FIG. 8b shows in greater detail how the front tip of the wood veneer 58 is positioned about the front edge of the substrate. In some situations it might be desirable to permit the wood veneer to also extend over and roll about the side peripheral edge of the substrate. This can be achieved by using an over-sized piece of wood veneer 58, which will be forced over the side edge of the substrate by the flexible diaphragm press. As needed the holding fixture can also include a recess along the sides of the substrate to permit the membrane press to curl the wood veneer about the side peripheral edge. The resulting construction is shown in FIG. 8c, which is a cross-sectional view across the width of the trim part or insert 54. The benefit of this overlying construction is an increased amount of the wood veneer extends below the top edge of the substrate and covers the sides of the substrate in the general vicinity of the top (of the substrate). This construction actually but more importantly visually fills any spaces 51, which may exist between the substrate and the leather wrap 52, providing a more visually pleasing part since only the wood veneer is visible and not an unfinished side of the substrate 56, which will in general have a coloration different from that of the natural wood veneer.
 The process for producing the trim part or insert 54 shown in FIG. 4 is as follows. The plastic substrate 56 is formed by standard injection molding procedures. Prior to the application of the natural wood veneer 58, the plastic substrate 56 is dimensionally checked and inspected. The raw material (wood) for the veneer is pretreated. This pretreatment includes bleaching (if necessary) and softening or increasing the water content of the veneer. The veneer 58 and fabric backing 66 are cut into oversized patterns, which will allow incorporation into the cutting dies. The veneer 58 and fabric 66 are overlaid and coupled or joined utilizing an adhesive and heat treat process. The veneer 58 and cloth sub-structure 66 are cut using a stamping die to form a sub-structure, which has a peripheral dimension, which allows incorporation onto the substrate material 56. Depending upon the wood species and the curvature of the substrate 56 one or more cutouts 67 are removed from the veneer-cloth combination.
 Before mating, the components are prepared for processing. In this regard, the natural wood veneer 58 may need to be additionally softened and flattened. The top surface 60 of the substrate 56 is optionally roughened. The plastic substrate 56 is then placed upon the first surface 72 of the fixture 68 and coated with a thin layer adhesive such as polyurethane glue or two-part epoxy adhesive. The precut wood veneer 58, with the cloth backing 66 applied, is aligned with the substrate and then loosely placed upon the adhesive coated surface of the substrate. In this step, the entire underside of the veneer 58 need not be pressed upon the adhesive coated surface but for example only secured at a central region.
 The fixture 68 (or 68 a) is then placed in a membrane press machine, which applies hydrostatic pressure to the component. A layer of protective material such as thin film is then placed between part or parts to be processed and the membrane press. Pressure (1 to 4 bars, and maximum of 6 bars) is applied through the membrane of the membrane press for 5 to 30 minutes. During the application of pressure, the trim part 54 is heated to between about 120° F. to about 300° F., which assists in the curing of the glue including the two-part epoxy adhesive. In general, the adhesive should be about 80% cured to facilitate the coupling of the wood veneer 58 to the substrate 56. The component is then removed from the fixture, permitted to cool and later trimmed within about 4 hours. The above process can be extended to a batch process in which a plurality of fixtures each with a separate piece of wood veneer 58 are placed within a membrane press and processed simultaneously.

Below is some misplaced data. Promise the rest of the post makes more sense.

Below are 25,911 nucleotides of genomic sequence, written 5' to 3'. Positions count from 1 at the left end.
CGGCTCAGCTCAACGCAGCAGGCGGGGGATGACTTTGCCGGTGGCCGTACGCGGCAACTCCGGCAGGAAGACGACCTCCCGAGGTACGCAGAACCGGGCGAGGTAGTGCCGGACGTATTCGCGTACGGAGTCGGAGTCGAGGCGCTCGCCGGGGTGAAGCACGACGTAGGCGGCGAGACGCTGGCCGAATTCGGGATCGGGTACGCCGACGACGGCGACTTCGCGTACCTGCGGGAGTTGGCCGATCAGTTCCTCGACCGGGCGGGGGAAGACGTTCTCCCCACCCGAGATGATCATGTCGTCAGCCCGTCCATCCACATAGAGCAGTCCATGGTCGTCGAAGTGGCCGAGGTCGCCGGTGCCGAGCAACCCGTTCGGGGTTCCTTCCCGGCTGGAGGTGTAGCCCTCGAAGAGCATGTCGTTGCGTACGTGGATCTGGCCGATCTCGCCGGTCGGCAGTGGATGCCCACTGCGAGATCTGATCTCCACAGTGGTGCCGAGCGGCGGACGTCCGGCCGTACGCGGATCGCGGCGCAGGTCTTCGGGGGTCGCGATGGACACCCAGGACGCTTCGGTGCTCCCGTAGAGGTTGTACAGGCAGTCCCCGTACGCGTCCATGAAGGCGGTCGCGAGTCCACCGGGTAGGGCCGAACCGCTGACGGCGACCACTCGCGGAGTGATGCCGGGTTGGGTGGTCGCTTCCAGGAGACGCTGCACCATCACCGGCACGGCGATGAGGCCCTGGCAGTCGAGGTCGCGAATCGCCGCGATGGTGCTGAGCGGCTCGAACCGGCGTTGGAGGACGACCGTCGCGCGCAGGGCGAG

After being trimmed, the wood veneer 58 is then filled with wood filler as needed. The wood veneer 58 is then sanded in preparation for final sealing. The veneer 58 is then coated with a layer of stain (if needed) and sealed (see phantom line 62 in FIGS. 8b-8 d. The sealed coat is sanded and buffed to meet gloss and finish requirements prior to incorporation into the assembled components.
 The description of the invention is merely exemplary in nature and, thus, variations that do not depart from the gist of the invention are intended to be within the scope of the invention. For example, while the formation of a shift knob is described, the methods disclosed herein can be applied to other interior trim components such as interior panels or steering wheels. Such variations are not to be regarded as a departure from the spirit and scope of the invention.
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|Citing Patent||Filing date||Publication date||Applicant||Title|
|US7581773||May 10, 2006||Sep 1, 2009||Lisa Dräxlmaier GmbH||Roller blind with curved surface|
|US7588280||Feb 3, 2006||Sep 15, 2009||Lisa Dräxlmaier GmbH||Roller blind with soft surface|
|US7591499||Apr 27, 2006||Sep 22, 2009||Lisa Dräxlmaier GmbH||Roller blind|
|US9085265||May 12, 2011||Jul 21, 2015||Johnson Controls Technology Company||Flexible interior trim component having an integral skin show surface|
|US20060186696 *||Feb 3, 2006||Aug 24, 2006||Lisa Draxlmaier Gmbh||Roller blind with soft surface|
|US20060260767 *||Apr 27, 2006||Nov 23, 2006||Lisa Draxlmaier Gmbh||Roller blind|
|US20060279106 *||May 10, 2006||Dec 14, 2006||Lisa Draxlmaier Gmbh||Roller blind with curved surface|
|U.S. Classification||156/285, 156/331.4, 156/330|
|International Classification||B27D1/00, B29C63/48, B60R13/02, B29C63/16|
|Cooperative Classification||B27D1/00, B60R13/02, B29C63/16, B29L2031/30, B29C2063/485, Y10T156/1028|
|European Classification||B27D1/00, B29C63/16|
|Feb 20, 2003||AS||Assignment|
Owner name: BREED AUTOMOTIVE TECHNOLOGY, INC., FLORIDA
Free format text: ASSIGNMENT OF ASSIGNORS INTEREST;ASSIGNORS:BAUER, JOHN C.;SONG, XIAOHANG;ZHAO, LI;REEL/FRAME:013807/0355
Effective date: 20030219
|Feb 27, 2004||AS||Assignment|
Owner name: KEY SAFETY SYSTEMS, INC., MICHIGAN
Free format text: ASSIGNMENT OF ASSIGNORS INTEREST;ASSIGNOR:BREED AUTOMOTIVE TECHNOLOGY, INC.;REEL/FRAME:015016/0221
Effective date: 20040224